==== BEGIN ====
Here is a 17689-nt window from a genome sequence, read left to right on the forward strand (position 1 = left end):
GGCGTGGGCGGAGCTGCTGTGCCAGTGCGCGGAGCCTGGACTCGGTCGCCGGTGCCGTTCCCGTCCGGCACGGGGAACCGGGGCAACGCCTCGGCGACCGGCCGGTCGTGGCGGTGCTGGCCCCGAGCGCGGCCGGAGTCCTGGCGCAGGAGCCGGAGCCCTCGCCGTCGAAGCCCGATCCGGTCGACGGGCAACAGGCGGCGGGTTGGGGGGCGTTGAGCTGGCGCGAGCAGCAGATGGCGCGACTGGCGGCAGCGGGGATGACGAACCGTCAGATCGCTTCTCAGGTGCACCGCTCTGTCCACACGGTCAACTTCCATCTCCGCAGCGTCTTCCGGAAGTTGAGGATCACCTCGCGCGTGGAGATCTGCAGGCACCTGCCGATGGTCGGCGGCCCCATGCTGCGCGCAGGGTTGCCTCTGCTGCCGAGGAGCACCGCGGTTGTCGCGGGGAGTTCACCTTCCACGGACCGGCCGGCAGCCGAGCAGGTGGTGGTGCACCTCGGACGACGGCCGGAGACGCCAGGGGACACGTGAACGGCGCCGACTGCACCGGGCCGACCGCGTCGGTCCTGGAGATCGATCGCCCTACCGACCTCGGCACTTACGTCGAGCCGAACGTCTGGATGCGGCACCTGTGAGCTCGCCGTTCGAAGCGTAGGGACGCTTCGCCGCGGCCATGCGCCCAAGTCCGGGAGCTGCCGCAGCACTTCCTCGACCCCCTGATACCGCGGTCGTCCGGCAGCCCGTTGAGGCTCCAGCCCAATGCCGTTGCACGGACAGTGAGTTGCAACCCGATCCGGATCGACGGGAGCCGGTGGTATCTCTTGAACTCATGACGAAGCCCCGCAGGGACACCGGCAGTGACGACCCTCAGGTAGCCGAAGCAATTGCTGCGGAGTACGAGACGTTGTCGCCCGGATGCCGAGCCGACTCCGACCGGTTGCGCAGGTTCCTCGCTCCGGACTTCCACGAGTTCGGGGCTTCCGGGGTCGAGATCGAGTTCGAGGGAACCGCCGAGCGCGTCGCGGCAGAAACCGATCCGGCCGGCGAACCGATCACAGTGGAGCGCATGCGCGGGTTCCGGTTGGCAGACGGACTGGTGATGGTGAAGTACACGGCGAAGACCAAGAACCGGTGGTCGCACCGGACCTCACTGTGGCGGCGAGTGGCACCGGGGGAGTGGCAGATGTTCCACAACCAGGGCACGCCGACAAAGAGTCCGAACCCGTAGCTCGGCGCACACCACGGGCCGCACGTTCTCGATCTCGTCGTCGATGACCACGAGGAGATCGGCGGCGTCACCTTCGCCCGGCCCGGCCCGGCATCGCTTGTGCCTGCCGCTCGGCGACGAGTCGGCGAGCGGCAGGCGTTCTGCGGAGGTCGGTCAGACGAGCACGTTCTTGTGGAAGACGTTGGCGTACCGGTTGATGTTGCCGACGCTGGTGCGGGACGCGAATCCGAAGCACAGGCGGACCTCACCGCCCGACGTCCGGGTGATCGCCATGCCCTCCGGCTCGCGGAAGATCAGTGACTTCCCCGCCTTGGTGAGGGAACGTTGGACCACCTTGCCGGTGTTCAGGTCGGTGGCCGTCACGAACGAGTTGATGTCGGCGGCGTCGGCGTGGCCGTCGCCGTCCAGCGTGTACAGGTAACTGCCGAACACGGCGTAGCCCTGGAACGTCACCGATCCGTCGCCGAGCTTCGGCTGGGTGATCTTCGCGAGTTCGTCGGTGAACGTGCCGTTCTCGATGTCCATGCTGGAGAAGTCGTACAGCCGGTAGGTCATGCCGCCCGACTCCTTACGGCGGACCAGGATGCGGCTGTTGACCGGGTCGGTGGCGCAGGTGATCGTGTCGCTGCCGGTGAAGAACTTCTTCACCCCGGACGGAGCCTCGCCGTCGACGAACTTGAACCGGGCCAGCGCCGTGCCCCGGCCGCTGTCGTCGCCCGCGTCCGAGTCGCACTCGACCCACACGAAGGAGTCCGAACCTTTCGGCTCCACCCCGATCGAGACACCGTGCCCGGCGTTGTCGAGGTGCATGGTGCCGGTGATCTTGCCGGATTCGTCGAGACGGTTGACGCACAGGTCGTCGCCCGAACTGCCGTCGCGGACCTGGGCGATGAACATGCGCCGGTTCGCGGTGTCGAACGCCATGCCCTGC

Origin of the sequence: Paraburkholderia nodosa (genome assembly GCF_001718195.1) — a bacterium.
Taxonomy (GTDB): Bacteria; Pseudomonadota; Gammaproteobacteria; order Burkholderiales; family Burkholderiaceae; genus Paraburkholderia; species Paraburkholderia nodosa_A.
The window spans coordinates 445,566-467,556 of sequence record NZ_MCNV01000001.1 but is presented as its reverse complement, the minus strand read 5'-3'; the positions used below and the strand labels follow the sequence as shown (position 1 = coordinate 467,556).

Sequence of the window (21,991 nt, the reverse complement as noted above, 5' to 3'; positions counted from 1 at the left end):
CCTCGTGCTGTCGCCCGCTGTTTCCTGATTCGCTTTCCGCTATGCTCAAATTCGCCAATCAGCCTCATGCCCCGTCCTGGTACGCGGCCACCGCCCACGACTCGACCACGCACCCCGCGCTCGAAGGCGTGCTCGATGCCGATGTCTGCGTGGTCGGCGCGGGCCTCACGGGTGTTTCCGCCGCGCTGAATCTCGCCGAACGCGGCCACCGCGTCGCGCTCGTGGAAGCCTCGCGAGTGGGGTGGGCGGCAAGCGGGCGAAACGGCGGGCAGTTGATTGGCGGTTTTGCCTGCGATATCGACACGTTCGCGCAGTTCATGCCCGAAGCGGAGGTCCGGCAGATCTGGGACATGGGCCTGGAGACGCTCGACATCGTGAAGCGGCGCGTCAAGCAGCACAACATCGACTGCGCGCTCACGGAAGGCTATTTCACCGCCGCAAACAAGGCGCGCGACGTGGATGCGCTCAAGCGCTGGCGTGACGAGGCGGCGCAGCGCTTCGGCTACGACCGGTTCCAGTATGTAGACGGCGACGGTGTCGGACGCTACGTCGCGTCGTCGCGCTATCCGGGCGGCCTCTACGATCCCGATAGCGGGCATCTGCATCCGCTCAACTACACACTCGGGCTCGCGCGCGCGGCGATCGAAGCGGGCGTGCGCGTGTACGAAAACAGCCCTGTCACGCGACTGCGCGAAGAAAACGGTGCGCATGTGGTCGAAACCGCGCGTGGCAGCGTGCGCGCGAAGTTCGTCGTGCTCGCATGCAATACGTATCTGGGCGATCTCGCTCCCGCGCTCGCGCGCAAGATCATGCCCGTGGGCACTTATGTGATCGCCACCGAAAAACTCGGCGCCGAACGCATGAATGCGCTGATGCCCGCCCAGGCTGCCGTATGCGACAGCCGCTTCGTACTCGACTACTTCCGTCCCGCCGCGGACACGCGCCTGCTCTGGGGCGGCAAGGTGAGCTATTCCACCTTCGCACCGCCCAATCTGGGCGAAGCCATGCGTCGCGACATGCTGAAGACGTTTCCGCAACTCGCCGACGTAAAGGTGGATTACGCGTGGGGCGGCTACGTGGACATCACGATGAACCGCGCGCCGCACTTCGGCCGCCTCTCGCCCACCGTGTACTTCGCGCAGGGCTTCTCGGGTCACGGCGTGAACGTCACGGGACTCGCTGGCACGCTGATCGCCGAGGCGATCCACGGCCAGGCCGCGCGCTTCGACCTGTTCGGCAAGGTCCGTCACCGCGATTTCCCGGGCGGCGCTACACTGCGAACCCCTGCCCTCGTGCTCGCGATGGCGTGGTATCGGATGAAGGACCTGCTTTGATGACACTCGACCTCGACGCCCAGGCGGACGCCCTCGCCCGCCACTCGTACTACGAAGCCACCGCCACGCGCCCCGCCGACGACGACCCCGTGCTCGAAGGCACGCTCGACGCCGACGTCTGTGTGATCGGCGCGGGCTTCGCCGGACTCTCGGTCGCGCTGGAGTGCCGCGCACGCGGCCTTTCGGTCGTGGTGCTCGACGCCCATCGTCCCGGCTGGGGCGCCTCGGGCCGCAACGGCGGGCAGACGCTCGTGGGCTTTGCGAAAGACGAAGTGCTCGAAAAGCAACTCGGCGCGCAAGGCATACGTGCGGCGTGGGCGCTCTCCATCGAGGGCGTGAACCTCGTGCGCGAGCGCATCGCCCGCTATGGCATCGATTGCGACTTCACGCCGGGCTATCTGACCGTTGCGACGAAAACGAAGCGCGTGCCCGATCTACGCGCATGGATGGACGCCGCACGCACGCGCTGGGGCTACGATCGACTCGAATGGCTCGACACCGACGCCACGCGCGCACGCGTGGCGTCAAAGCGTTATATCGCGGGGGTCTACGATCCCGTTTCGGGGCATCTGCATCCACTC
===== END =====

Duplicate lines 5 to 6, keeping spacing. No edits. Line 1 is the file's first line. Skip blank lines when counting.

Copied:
The window spans coordinates 445,566-467,556 of sequence record NZ_MCNV01000001.1 but is presented as its reverse complement, the minus strand read 5'-3'; the positions used below and the strand labels follow the sequence as shown (position 1 = coordinate 467,556).

Sequence of the window (21,991 nt, the reverse complement as noted above, 5' to 3'; positions counted from 1 at the left end):